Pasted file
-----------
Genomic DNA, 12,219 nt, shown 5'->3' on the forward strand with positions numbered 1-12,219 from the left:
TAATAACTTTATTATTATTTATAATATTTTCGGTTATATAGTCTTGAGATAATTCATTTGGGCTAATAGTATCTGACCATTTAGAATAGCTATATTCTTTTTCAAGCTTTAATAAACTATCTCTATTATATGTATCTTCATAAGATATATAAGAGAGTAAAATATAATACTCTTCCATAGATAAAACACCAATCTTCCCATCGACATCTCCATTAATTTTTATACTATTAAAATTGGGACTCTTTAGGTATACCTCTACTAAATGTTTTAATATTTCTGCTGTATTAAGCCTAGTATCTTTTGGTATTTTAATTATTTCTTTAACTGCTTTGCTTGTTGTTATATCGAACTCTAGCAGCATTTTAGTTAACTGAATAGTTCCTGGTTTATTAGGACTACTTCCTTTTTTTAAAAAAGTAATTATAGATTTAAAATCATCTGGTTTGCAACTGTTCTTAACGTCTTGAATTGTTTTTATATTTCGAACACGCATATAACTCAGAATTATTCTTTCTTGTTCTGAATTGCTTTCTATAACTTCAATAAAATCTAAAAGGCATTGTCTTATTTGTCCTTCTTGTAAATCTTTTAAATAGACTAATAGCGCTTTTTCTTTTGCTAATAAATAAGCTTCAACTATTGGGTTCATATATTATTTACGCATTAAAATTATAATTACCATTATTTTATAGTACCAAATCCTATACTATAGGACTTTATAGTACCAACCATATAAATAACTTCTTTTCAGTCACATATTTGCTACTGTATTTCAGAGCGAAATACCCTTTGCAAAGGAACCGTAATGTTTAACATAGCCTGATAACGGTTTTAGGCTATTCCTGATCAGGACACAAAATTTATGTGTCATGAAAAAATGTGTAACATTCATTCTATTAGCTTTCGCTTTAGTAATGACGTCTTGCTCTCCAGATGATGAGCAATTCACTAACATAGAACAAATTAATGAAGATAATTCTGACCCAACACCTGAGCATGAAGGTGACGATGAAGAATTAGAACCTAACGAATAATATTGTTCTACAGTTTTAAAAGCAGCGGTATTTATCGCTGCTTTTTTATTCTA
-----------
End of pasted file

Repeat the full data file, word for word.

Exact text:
Genomic DNA, 12,219 nt, shown 5'->3' on the forward strand with positions numbered 1-12,219 from the left:
TAATAACTTTATTATTATTTATAATATTTTCGGTTATATAGTCTTGAGATAATTCATTTGGGCTAATAGTATCTGACCATTTAGAATAGCTATATTCTTTTTCAAGCTTTAATAAACTATCTCTATTATATGTATCTTCATAAGATATATAAGAGAGTAAAATATAATACTCTTCCATAGATAAAACACCAATCTTCCCATCGACATCTCCATTAATTTTTATACTATTAAAATTGGGACTCTTTAGGTATACCTCTACTAAATGTTTTAATATTTCTGCTGTATTAAGCCTAGTATCTTTTGGTATTTTAATTATTTCTTTAACTGCTTTGCTTGTTGTTATATCGAACTCTAGCAGCATTTTAGTTAACTGAATAGTTCCTGGTTTATTAGGACTACTTCCTTTTTTTAAAAAAGTAATTATAGATTTAAAATCATCTGGTTTGCAACTGTTCTTAACGTCTTGAATTGTTTTTATATTTCGAACACGCATATAACTCAGAATTATTCTTTCTTGTTCTGAATTGCTTTCTATAACTTCAATAAAATCTAAAAGGCATTGTCTTATTTGTCCTTCTTGTAAATCTTTTAAATAGACTAATAGCGCTTTTTCTTTTGCTAATAAATAAGCTTCAACTATTGGGTTCATATATTATTTACGCATTAAAATTATAATTACCATTATTTTATAGTACCAAATCCTATACTATAGGACTTTATAGTACCAACCATATAAATAACTTCTTTTCAGTCACATATTTGCTACTGTATTTCAGAGCGAAATACCCTTTGCAAAGGAACCGTAATGTTTAACATAGCCTGATAACGGTTTTAGGCTATTCCTGATCAGGACACAAAATTTATGTGTCATGAAAAAATGTGTAACATTCATTCTATTAGCTTTCGCTTTAGTAATGACGTCTTGCTCTCCAGATGATGAGCAATTCACTAACATAGAACAAATTAATGAAGATAATTCTGACCCAACACCTGAGCATGAAGGTGACGATGAAGAATTAGAACCTAACGAATAATATTGTTCTACAGTTTTAAAAGCAGCGGTATTTATCGCTGCTTTTTTATTCTA